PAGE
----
View full screen - View 1 of Lot 21. Anthropomorphic Figure, Punuk or Thule, circa 1000 - 1200 AD.
21

Anthropomorphic Figure, Punuk or Thule, circa 1000 - 1200 AD

Anthropomorphic Figure, Punuk or Thule, circa 1000 - 1200 AD

Anthropomorphic Figure, Punuk or Thule, circa 1000 - 1200 AD

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Anthropomorphic Figure, Punuk or Thule, circa 1000 - 1200 AD


Height: 4 in (10.3 cm)

Walrus (Odobenus rosmarus) ivory

For further information on the condition of this lot please contact Paul.Lewis@sothebys.com

George Shaw, Aspen

Harry Klamer, Toronto

Jeffrey R. Myers, New York

Elliot and Amy Lawrence, New York, acquired from the above on July 25, 1997

George Everett Shaw, Art of the Ancestors: Antique North American Indian Art, Aspen, 2004, p. 85
William W. Fitzhugh, Julie Hollowell, and Aron L. Crowell, eds, Gifts from the Ancestors: Ancient Ivories of Bering Strait, Princeton, 2009, p. 233, fig. 8, and p. 306, cat. no. 137
Princeton University Art Museum, Gifts from the Ancestors: Ancient Ivories of Bering Strait, October 3, 2009 – January 10, 2010

This extraordinary figure radiates an aura of power and physicality. Carved in a naturalistic manner by an artist of exceptional talent, the figure appears positively alive; seemingly captured mid-dance, we sense the latent possibility of what his next move might be. His head is cocked to one side, and his mouth is open as if he is singing or incanting in a shamanistic ritual. The thick, powerful neck seems to be tensed and the rounded cheeks filled with the breath of life. The hands are clasped to the chest, their rounded forms echoing the shape of the cheeks and the powerful deltoid muscles. The arms have been carefully cut or chiseled to leave negative space between them and the full and fleshy torso. This virtuoso touch, which is not visible from all angles, gives depth to the composition and adds to the sculpture's palpable dynamism and vitality. The thickset legs are flexed, and one foot is placed slightly further forward than the other. The knees and ankle joints are indicated in another naturalistic touch, while the slightly arched soles of the feet are subtly modelled.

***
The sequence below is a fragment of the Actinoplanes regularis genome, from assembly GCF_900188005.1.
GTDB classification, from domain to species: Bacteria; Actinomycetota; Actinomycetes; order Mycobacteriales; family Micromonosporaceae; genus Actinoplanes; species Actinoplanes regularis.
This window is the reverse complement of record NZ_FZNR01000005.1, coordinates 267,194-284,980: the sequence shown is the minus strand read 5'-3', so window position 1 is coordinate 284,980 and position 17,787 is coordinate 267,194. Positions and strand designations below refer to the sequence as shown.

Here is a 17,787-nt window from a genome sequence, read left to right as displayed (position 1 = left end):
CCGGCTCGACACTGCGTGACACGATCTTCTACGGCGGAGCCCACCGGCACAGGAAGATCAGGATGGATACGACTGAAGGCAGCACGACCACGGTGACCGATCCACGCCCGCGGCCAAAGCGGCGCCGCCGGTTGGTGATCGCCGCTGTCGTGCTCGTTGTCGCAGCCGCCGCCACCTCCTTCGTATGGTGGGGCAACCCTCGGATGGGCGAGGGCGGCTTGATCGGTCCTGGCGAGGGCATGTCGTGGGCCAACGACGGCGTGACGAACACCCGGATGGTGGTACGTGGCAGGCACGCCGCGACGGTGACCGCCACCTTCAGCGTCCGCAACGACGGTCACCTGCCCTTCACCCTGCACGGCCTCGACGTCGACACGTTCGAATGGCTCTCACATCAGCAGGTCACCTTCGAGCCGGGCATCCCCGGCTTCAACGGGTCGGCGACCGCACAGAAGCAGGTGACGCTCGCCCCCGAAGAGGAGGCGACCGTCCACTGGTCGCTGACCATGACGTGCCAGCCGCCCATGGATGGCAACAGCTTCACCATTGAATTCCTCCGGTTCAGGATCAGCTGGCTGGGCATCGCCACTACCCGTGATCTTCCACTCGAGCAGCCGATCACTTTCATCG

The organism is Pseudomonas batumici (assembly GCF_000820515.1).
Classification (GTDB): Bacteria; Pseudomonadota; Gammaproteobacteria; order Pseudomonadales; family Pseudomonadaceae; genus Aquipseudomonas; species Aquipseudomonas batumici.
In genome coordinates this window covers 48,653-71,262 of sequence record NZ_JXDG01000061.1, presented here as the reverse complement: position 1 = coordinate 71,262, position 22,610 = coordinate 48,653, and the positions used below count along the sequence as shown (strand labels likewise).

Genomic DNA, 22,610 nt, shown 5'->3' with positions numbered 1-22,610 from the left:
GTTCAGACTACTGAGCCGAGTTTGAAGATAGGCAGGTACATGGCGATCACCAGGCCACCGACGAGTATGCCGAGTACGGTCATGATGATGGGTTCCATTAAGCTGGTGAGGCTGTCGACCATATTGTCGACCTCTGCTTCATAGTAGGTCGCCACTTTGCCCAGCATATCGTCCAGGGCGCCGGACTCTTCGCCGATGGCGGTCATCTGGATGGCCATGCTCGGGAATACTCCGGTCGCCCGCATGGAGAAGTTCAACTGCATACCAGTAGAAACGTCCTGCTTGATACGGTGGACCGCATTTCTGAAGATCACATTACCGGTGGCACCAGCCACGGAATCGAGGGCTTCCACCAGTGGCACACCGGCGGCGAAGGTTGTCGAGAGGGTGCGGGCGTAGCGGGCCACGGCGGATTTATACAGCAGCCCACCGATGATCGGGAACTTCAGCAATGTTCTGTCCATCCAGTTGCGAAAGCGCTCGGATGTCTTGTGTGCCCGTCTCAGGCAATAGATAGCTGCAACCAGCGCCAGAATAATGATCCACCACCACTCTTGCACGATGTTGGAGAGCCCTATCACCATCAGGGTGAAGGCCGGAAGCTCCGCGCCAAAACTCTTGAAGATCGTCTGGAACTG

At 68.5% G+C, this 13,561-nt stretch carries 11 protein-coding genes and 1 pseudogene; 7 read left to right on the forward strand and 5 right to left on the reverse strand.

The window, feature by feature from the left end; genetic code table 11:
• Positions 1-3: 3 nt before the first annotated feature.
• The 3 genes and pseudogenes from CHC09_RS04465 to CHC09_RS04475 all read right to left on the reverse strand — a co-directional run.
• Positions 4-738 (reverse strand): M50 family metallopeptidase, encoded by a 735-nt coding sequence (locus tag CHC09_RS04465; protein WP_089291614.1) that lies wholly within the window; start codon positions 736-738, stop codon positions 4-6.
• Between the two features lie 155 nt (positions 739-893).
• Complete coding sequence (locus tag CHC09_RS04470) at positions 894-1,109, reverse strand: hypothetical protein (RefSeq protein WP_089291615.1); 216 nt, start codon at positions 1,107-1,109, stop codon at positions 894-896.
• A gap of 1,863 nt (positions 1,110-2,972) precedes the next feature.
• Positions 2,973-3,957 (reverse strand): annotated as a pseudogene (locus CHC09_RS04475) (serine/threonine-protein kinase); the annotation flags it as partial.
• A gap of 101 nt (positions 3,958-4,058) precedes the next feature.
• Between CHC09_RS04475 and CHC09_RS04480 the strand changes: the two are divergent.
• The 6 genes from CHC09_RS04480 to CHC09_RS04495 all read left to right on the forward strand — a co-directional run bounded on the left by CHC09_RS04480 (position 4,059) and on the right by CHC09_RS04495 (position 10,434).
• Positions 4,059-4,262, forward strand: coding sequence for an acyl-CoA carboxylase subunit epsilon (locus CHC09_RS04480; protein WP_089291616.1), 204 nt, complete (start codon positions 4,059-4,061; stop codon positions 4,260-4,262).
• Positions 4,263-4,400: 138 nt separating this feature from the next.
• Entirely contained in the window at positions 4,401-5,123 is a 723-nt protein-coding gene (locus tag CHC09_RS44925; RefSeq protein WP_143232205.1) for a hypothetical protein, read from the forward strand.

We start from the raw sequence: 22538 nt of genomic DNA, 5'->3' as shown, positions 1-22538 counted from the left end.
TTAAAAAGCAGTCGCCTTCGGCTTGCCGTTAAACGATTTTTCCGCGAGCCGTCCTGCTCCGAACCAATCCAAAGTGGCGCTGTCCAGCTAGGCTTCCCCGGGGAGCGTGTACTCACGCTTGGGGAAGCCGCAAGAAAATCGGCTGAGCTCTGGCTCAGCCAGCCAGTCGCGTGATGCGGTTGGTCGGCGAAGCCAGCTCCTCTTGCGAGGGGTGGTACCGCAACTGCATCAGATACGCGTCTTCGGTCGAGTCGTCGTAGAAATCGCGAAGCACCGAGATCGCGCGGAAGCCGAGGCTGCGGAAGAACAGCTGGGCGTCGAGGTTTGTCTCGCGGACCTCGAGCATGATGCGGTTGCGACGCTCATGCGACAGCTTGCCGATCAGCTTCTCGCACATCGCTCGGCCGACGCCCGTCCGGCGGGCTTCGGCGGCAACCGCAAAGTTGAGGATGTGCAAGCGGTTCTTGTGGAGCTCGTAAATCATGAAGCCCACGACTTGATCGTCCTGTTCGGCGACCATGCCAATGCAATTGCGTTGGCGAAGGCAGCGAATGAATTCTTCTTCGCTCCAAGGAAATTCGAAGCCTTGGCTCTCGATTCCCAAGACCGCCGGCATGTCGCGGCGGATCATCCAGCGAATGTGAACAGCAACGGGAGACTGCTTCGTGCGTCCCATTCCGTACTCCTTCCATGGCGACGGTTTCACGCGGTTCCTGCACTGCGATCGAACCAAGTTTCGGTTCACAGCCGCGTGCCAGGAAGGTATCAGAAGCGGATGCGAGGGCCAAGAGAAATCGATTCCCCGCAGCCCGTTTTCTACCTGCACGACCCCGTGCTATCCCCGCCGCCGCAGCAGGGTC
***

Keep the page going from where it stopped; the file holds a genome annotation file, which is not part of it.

A single inlay remains in one eye, while other hollow spaces surely held similar inlays; as well as the other eye, there were two inlays below the mouth (presumably intended to represent a labret) and others to the chest and the navel. The figure may once have had ear ornaments, too, for the center of each ear is pierced.


An extraordinary work of art that stands on its own singular merits, this figure does bear comparison with a figure found at Ekven on the coast of the Bering Strait. That figure represents a pregnant woman with a bulging abdomen and a proportional realism that recalls certain aspects of the present sculpture. Now in the collection of the State Museum of Oriental Art, Moscow (inv. no. 102 DR-IV), the female figure was found in one of the Old Bering Sea burials of Ekven, and is therefore of an earlier date than the present sculpture; the Ekven figure is said to belong to a tradition "encompassing aspects of [Old Bering Sea II] and the later [Old Bering Sea III] period" (Bronshtein and Dneprovsky, "Ancient Eskimo Art of Ekven" in Carpenter and Mooney, eds, Upside Down: Arctic Realities, Houston, 2011, p. 126; the figure is illustrated on p. 141, fig. 6).


The purpose of this extraordinary object remains elusive. Like the Okvik figures (see lot 13) the role of a sculpture such as this was probably complex and protean. Perhaps it was a charm, used to ensure success in some endeavour, or to transmit knowledge, or perhaps it was an aide in some shamanic practice, just as certain Okvik figures may have acted as a channel to the invisible world of the spirits. Perhaps too the contemplation of the figure provided its original owner with the same pleasure it gives us now, and invoked a similar sense of wonder.